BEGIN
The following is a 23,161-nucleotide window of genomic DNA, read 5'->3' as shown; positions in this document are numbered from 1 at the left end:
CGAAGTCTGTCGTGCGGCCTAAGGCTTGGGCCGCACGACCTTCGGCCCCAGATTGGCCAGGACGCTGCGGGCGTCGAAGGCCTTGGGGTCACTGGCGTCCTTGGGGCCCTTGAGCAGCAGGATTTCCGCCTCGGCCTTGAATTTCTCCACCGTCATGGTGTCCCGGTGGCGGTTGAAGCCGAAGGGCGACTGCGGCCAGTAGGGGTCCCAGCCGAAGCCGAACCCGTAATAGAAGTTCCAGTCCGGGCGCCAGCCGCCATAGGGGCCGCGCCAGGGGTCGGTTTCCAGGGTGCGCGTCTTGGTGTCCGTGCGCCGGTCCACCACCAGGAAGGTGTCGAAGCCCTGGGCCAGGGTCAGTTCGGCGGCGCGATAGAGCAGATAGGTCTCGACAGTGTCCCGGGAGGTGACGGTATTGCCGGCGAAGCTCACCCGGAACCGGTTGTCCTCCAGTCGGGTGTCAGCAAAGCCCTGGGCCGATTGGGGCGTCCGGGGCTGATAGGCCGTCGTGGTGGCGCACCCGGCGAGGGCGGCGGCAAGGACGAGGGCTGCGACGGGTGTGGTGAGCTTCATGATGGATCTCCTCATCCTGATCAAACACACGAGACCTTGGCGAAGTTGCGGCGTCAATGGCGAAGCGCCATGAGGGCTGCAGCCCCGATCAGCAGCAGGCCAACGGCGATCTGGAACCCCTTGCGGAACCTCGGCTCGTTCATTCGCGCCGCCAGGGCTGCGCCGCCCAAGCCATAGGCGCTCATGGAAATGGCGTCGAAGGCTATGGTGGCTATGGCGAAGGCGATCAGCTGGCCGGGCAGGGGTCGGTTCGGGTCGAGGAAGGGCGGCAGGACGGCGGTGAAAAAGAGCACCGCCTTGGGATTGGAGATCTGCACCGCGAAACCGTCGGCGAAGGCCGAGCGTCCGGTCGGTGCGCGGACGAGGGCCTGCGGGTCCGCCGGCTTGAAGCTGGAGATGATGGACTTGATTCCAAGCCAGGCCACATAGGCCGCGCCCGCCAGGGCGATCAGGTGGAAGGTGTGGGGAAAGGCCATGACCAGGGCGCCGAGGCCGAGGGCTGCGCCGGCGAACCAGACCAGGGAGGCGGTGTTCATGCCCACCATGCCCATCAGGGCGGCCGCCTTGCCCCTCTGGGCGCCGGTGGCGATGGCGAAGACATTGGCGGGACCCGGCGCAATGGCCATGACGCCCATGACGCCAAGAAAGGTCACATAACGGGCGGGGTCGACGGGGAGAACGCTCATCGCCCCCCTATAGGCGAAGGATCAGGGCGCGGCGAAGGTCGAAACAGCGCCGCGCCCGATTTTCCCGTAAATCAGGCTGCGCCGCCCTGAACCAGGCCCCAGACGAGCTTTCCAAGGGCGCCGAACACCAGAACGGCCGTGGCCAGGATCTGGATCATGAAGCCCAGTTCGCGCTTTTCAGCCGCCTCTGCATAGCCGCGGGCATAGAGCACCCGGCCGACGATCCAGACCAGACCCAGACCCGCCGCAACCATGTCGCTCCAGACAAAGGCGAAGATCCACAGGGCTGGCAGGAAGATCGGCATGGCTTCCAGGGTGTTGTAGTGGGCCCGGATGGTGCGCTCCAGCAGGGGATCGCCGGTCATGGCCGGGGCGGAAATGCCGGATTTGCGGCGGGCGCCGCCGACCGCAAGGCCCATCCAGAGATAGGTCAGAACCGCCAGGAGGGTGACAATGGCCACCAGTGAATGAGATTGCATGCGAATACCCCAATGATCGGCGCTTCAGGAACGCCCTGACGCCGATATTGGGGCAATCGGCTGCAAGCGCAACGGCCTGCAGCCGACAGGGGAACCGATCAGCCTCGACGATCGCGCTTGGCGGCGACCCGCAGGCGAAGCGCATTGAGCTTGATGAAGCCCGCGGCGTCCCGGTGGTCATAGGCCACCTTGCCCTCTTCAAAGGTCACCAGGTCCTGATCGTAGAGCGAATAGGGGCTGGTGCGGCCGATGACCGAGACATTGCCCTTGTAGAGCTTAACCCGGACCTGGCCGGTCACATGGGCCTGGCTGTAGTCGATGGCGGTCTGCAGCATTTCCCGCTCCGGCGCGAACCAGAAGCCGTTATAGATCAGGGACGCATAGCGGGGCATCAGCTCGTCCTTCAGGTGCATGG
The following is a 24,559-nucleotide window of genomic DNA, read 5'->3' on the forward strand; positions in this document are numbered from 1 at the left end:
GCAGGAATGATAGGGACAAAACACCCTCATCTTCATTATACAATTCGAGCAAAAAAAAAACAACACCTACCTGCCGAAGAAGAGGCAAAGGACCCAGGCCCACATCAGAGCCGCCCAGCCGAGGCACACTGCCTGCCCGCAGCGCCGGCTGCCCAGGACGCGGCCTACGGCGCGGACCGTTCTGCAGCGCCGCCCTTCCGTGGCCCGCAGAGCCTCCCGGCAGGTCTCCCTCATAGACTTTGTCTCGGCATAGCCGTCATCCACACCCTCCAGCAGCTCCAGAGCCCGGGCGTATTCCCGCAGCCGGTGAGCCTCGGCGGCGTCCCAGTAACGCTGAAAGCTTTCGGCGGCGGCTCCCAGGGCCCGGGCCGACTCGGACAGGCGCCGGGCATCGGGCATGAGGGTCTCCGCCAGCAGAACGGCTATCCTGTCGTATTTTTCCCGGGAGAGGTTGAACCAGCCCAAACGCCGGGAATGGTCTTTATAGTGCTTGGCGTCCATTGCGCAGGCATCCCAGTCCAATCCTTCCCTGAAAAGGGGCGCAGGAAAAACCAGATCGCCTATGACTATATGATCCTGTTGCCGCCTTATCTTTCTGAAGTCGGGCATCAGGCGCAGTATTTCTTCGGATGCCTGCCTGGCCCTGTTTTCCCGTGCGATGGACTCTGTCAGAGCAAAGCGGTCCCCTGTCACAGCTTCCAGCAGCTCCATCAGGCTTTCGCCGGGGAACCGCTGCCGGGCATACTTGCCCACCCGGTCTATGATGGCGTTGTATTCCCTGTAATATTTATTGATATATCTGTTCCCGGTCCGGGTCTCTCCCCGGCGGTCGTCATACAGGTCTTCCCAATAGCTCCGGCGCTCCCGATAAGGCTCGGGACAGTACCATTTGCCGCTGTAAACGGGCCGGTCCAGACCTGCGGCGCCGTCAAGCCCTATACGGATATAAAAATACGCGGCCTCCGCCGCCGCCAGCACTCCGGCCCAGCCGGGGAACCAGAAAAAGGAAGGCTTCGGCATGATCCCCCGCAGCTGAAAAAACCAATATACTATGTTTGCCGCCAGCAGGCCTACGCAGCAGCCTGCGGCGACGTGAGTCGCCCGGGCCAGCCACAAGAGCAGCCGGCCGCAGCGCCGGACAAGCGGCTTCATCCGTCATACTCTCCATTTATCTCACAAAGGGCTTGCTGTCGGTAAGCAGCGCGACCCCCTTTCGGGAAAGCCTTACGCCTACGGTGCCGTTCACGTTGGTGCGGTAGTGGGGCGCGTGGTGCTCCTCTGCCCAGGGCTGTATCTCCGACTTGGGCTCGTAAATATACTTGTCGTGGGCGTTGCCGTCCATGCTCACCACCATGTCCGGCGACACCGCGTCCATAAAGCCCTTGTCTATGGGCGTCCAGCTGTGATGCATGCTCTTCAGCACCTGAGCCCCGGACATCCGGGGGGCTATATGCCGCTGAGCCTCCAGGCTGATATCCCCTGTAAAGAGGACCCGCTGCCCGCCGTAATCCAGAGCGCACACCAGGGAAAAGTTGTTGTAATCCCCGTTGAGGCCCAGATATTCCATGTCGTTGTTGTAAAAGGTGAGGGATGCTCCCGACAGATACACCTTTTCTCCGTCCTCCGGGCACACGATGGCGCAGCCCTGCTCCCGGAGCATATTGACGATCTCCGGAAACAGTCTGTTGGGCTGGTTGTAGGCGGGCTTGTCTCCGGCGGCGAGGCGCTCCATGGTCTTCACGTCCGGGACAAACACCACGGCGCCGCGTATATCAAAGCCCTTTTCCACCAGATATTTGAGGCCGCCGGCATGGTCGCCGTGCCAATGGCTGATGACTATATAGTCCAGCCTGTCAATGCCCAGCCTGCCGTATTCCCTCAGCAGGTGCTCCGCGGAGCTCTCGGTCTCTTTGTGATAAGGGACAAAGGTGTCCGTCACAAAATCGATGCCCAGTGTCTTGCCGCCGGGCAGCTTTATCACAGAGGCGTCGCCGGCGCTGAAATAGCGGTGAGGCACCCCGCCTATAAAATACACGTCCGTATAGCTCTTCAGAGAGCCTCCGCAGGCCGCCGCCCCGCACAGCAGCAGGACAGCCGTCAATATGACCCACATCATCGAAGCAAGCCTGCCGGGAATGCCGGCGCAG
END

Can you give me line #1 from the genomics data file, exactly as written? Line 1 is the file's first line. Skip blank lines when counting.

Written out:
The following is a 23,161-nucleotide window of genomic DNA, read 5'->3' as shown; positions in this document are numbered from 1 at the left end: